3.3 - Building triggers

We already gave a short introduction to triggers in this article. Now we are getting serious. You will learn how to create your own triggers and make use of them.

Introduction to triggers

Triggers describe a certain condition. They don't do anything on their own but you need them to route your calls.

For instance, in the call-flow we are analyzing in this section, we have four triggers:

  1. One checks if business hours are not true. So if a call reaches the platform after hours it returns TRUE.
  2. Another checks if a calendar is true. So if you entered an exceptional holiday and a call reaches the platform at that time, it will also return TRUE.
  3. The third looks if there are any agents logged-in to take calls. If there are it also returns TRUE.
  4. The last one checks the queue wait time (how long has the customer been waiting in the queue)

So that's what we do with triggers: We define conditions and based on whether or not they are true a call takes a certain route in your call flow. Triggers are only useful if you combine them with modules or events. But you cannot build a call flow without them.

Let's look at how triggers work and what you can do with them.



Creating triggers

Every trigger consists of at least one

  • Expression
  • Operator
  • and in most cases an Expectation


Expressions are probably a bit difficult to understand at first - but they are central. For almost any functionality you have an expression that will be filled with a value at some point within a call.

For instance, each Business Hour and Calendar has its own expression (open the drop down list to find out which exist). This also means that expressions can be dynamic, the more business hours you have the more business hour expressions you will see. E.g., If you have one Business Hour for your New York City and another for your Amsterdam office, you might find the following two expressions in the list:

    • Business Hours [Office Hours - US/NYC]
    • Business Hours [Office Hours - EU/Amsterdam]


So how does it work? Imagine a call entering one of your call modules that tests opening hours. The call event knocks on the Trigger and asks: hey, are you true or false? The trigger with the opening hour expressions has the expectation that the selected opening hour is not given and in this case would return true. However, when the calls knocks and the trigger tests it realizes that the opening hours are given, therefore, it returns a "False".

Other dynamic expressions are new calendars, queues, variables and IVR inputs.

Besides those, you have a number of pre-defined expressions, mainly concerning calls and agents. You find them all in your Expression list.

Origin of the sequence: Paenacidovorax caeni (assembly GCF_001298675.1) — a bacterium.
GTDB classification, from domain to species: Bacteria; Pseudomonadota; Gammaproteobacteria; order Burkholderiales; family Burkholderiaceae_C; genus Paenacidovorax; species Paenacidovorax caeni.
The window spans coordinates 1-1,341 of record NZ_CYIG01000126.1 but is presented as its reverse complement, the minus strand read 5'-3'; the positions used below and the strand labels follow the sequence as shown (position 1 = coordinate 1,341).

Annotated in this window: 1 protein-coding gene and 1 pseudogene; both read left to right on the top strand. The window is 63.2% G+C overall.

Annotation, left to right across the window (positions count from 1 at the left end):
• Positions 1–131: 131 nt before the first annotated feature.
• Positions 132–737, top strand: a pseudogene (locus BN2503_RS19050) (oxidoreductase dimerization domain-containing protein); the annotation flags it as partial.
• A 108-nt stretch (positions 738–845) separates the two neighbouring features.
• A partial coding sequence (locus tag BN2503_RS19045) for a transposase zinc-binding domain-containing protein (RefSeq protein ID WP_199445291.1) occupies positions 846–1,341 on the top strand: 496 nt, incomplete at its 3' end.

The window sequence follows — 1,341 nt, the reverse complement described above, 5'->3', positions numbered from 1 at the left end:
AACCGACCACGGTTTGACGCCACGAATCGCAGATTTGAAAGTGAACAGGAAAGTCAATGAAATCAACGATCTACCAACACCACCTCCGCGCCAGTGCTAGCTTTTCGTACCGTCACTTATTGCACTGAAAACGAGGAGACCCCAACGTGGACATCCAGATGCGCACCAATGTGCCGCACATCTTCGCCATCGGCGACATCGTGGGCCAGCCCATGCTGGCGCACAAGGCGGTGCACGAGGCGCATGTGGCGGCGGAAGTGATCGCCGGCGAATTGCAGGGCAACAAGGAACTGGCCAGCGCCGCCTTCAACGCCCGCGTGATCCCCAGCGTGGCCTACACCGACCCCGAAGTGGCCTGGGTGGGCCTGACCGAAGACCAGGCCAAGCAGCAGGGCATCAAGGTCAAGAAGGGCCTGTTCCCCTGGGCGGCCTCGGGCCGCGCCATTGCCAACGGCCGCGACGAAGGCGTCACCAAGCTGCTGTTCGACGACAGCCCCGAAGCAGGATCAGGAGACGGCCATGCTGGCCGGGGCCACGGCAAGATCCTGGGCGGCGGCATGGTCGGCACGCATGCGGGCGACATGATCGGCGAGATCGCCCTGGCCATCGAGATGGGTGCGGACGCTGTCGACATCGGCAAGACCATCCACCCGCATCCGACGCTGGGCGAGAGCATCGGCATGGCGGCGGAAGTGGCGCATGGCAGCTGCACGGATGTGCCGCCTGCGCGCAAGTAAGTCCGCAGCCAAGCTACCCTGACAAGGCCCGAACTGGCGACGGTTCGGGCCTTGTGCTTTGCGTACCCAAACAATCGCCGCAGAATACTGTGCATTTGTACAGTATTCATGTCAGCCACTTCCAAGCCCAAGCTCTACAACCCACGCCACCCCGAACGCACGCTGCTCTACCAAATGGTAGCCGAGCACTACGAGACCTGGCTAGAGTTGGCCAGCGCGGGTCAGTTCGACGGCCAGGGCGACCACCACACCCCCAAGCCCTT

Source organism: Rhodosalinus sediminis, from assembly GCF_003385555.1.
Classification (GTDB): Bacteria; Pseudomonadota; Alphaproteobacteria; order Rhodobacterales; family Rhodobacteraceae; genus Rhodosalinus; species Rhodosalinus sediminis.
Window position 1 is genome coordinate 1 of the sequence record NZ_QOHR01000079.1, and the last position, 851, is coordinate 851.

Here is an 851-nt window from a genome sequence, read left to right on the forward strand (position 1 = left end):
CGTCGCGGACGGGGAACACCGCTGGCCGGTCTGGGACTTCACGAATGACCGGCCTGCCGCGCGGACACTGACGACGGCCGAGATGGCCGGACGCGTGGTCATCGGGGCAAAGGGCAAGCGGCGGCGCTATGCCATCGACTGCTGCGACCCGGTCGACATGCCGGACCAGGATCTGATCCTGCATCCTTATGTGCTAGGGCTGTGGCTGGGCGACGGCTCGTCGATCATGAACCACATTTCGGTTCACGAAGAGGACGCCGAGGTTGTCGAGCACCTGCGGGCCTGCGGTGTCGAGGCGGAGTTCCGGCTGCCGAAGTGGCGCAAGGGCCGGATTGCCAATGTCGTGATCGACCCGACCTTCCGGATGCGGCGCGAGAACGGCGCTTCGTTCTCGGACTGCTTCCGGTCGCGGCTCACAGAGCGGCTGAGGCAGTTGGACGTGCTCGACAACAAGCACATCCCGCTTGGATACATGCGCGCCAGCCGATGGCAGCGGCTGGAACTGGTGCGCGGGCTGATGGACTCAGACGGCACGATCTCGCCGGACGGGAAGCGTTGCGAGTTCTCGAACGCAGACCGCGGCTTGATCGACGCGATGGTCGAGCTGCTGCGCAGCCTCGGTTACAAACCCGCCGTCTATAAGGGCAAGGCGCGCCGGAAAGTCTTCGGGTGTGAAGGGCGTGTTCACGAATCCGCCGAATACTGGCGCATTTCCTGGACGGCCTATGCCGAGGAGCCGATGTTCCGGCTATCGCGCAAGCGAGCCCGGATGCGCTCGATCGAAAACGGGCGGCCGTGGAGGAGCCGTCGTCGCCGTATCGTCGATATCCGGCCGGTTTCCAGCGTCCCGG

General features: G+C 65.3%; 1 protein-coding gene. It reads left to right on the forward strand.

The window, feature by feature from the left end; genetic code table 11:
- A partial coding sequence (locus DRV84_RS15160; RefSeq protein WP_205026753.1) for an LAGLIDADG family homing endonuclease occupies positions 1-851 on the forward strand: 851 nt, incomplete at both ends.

To define a trigger, you must create some logical condition with the help of Operators. So for instance, you want calls that reach your platform after hour so the customer hears an after hour announcement. Therefore, you need to check whether Business Hours do not apply. As you will see in the example below, you can select the operator "is not given" to define this condition. Alternatively, you could use  "is equal to" "false" ("operator" "expectation") or "is not equal to" "true". There are many ways of achieving and testing this condition.

This is the list of all currently available logical Operators:

      • is equal to
      • is not equal to
      • is great than
      • is great than or equal to
      • is less than
      • is less than or equal to
      • matches
      • is similar to
      • is given
      • is not given
      • starts with
      • ends with
      • contains
      • does not contain 

Setting up the three triggers for the call-flow


The first trigger we already discussed extensively in this tutorial: it checks whether Business Hours do not apply. If you want to reuse the existing trigger, you must exchange the business hours it refers to! So click on the down pointing error, find "hours" and select the correct Business Hours that you want to use from the list! If you see numbers as in the example below, the trigger will not be working.






The second trigger is looking at holidays. Here you need to do exactly the same thing as for Business Hours: Go into Triggers, find Calendars and select the one you want to be using.





The third trigger is checking if agents are enabled. Enabled means that at least one agent is online. However, this does not mean an agent is ready to take a call. This one agent might be busy in a call.





The fourth trigger checks how long a call has been waiting in a queue. If it waits more than 300 seconds, the trigger is true.



In the next section, you will learn how these conditions that triggers create can be used to define a call's path.

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